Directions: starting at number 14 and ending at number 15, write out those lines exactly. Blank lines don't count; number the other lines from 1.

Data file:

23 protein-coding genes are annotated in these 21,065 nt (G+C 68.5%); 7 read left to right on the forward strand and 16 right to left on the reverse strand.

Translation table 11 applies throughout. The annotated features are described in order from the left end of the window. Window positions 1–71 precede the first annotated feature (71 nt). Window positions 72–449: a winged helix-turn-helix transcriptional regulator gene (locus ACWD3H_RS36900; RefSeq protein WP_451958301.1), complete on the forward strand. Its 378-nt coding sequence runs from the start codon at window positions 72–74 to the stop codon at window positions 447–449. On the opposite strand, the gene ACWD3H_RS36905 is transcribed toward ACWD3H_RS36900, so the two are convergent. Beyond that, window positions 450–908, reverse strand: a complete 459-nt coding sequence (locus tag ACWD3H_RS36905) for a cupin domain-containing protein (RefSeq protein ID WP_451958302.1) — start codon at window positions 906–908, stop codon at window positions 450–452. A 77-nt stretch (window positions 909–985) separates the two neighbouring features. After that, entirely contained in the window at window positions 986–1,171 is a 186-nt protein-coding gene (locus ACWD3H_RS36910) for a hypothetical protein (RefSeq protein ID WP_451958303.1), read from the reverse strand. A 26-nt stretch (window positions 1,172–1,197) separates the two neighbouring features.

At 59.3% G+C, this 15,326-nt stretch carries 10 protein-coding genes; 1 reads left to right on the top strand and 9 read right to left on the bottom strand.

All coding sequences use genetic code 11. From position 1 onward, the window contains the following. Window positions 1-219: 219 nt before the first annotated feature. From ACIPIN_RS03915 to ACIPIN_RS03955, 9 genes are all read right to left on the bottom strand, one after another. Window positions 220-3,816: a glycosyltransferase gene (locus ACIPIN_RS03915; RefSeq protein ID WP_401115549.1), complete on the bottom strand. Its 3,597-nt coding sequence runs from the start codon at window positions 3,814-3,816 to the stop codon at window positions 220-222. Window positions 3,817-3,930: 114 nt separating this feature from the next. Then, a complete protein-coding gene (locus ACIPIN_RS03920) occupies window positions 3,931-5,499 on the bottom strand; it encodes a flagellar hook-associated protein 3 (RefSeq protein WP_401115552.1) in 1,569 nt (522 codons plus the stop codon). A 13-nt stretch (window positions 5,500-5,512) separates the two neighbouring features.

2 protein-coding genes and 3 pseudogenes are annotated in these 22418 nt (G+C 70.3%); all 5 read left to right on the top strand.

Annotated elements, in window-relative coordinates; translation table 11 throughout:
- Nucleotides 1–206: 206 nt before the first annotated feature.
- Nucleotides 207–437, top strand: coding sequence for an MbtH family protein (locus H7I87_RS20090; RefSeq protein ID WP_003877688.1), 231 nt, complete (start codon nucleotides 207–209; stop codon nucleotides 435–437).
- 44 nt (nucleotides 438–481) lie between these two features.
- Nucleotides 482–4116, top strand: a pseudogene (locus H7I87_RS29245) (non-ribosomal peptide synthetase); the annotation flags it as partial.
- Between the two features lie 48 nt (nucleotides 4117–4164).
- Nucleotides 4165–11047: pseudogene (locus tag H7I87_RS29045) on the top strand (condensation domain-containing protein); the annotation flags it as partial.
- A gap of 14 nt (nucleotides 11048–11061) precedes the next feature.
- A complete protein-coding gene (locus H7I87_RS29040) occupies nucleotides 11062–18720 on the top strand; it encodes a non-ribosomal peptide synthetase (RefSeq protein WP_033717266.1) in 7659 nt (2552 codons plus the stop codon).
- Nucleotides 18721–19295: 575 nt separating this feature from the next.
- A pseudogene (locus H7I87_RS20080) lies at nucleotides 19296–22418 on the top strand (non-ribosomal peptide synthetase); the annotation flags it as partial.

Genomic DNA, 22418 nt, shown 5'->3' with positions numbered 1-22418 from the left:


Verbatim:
- A complete protein-coding gene (locus H7I87_RS29040) occupies nucleotides 11062–18720 on the top strand; it encodes a non-ribosomal peptide synthetase (RefSeq protein WP_033717266.1) in 7659 nt (2552 codons plus the stop codon).
- Nucleotides 18721–19295: 575 nt separating this feature from the next.